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BMJ Case Rep. 2015; 2015: bcr2014208169.
Published online 2015 April 29. doi:  10.1136/bcr-2014-208169
PMCID: PMC4422910

Dangerous misalignment of tracheostomy tube in a dystonic patient

Description

A 64-year-old woman with multiple system atrophy presented with acute severe dyspnoea. She was bedridden for 4 years because of progressive cerebellar ataxia, parkinsonism and autonomic failure, and had respiratory disturbance. She had undergone tracheostomy 3 years earlier and had recently experienced several episodes of transient dyspnoea.

Passing a suction catheter through her tracheostomy tube was difficult. A CT scan revealed that the curvature of the tracheostomy tube did not align with her trachea. The orifice of the tube was partly obstructed by the anterior wall of trachea, which was pushed by the brachiocephalic artery (figure 1A, B). Furthermore, the tip of the tube was touching the tracheal wall behind the artery (figure 1C). We replaced the tracheostomy tube with one that better matched the shape of the patient's trachea (figure 1D, E), thus resolving her dyspnoea.

Figure 1
Multiplanar reconstruction CT scan showing the relationship between the trachea, the brachiocephalic artery and the tracheostomy tube.

Tracheal injury caused by the tip of tracheostomy tubes is the major cause of tracheoarterial fistula (TAF).1 Prevention is crucial, because TAF is potentially fatal.1 2 The incidence of TAF is increased in patients with spinal deformity (>10%) vs (<1% those without).1 2 Our patient had scoliosis and dystonic neck posture, which likely changed the topographical relationship between the tracheostomy tube and the brachiocephalic artery. The episodes of dyspnoea alerted us to the ill-fitting tracheostomy tube and the risk of TAF. Multiplanar reconstruction CT images were helpful in evaluating the position of the tracheostomy tubes and the spatial relationship between major arteries and the trachea.3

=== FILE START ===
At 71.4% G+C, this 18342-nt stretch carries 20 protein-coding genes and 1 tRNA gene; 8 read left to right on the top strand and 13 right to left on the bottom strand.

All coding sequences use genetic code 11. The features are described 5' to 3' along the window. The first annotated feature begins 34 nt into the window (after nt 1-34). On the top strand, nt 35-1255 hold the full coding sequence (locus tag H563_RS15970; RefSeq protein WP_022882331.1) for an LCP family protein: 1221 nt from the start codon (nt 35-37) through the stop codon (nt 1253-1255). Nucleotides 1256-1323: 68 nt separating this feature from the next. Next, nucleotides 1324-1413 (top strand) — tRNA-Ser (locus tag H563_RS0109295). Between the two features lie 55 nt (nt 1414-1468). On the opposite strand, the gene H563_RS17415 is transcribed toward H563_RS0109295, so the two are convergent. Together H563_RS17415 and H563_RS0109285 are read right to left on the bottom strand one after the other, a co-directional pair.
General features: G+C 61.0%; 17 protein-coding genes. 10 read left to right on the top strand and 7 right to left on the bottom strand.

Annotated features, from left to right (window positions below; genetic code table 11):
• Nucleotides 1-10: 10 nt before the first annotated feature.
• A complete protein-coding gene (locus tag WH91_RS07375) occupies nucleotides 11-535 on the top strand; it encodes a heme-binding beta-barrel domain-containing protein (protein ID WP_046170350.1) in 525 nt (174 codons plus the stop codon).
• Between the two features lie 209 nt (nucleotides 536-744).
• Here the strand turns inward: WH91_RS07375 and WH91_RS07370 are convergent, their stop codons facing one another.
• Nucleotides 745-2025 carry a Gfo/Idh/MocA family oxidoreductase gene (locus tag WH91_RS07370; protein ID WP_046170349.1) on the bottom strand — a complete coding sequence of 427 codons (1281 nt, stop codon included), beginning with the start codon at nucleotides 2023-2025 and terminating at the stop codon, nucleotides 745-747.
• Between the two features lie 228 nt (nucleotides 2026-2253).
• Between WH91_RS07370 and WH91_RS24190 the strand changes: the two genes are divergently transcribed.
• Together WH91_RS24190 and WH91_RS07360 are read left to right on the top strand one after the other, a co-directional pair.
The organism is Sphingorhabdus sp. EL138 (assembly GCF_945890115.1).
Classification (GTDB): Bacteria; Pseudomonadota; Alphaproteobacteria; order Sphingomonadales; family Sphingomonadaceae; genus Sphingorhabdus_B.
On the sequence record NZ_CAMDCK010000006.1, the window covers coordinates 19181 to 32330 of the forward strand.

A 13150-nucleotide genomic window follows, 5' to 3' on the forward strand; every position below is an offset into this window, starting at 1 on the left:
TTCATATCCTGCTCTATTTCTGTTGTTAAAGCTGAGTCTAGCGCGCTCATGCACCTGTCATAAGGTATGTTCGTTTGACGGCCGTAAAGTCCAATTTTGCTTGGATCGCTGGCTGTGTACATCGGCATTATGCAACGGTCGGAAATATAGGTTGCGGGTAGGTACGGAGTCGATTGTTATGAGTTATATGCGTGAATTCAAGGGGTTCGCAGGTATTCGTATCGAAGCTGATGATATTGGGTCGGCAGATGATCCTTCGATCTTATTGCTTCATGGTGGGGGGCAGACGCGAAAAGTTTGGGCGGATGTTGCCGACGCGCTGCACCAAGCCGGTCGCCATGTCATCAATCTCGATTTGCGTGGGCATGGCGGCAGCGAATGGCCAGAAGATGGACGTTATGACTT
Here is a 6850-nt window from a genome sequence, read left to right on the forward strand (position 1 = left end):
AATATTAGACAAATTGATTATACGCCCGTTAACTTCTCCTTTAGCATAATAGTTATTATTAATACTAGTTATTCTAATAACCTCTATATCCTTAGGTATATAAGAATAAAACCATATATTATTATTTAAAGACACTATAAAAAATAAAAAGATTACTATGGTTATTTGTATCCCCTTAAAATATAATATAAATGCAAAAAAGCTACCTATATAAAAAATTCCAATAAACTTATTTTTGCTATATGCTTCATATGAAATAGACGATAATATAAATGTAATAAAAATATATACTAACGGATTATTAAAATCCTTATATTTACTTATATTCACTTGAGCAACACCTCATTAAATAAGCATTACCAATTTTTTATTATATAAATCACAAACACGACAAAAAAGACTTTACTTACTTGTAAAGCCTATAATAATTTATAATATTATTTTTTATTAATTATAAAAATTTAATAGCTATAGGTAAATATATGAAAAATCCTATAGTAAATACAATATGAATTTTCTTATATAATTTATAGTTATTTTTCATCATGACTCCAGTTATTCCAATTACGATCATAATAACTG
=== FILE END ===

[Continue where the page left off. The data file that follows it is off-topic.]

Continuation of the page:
Learning points

  • The spatial relationship between major arteries and the trachea can change in patients with multiple system atrophy who develop scoliosis and dystonic posture. In such patients, the brachiocephalic artery may push against the anterior wall of the trachea, compressing, and thus narrowing, the orifice of the tracheostomy tube and increasing the risk of tracheoarterial fistula (TAF).
  • Multiplanar reconstruction CT scans are useful to evaluate the relationship between major arteries, the trachea and the tracheostomy tube, which helps in selecting the appropriate tracheostomy tube to ensure prevention of TAF.

Acknowledgments

The authors would like to thank the nursing staff and the radiation department staff for their kind cooperation and support. The authors would like to thank Climson (Enago) Interactive for their English language review.

Footnotes

Competing interests: None declared.

Patient consent: Obtained.

Provenance and peer review: Not commissioned; externally peer reviewed.

References

1. Scalise P, Prunk SR, Healy D et al. The incidence of tracheoarterial fistula in patients with chronic tracheostomy tubes. A retrospective study of 544 patients in a long-term care facility. Chest 2005;128:3906–9 doi:10.1378/chest.128.6.3906 [PubMed]
2. Saito T, Sawabata N, Matsumura T et al. Tracheo-arterial fistula in tracheostomy patients with Duchenne muscular dystrophy. Brain Dev 2006;28:223–7 doi:10.1016/j.braindev.2005.08.002 [PubMed]
3. Sun M, Ernst A, Boiselle PM MDCT of the central airways. Comparison with bronchoscopy in the evaluation of complications of endotracheal and tracheostomy tubes. J Thorac Imag 2007;22:136–42 doi:10.1097/01.rti.0000213579.24527.6c [PubMed]

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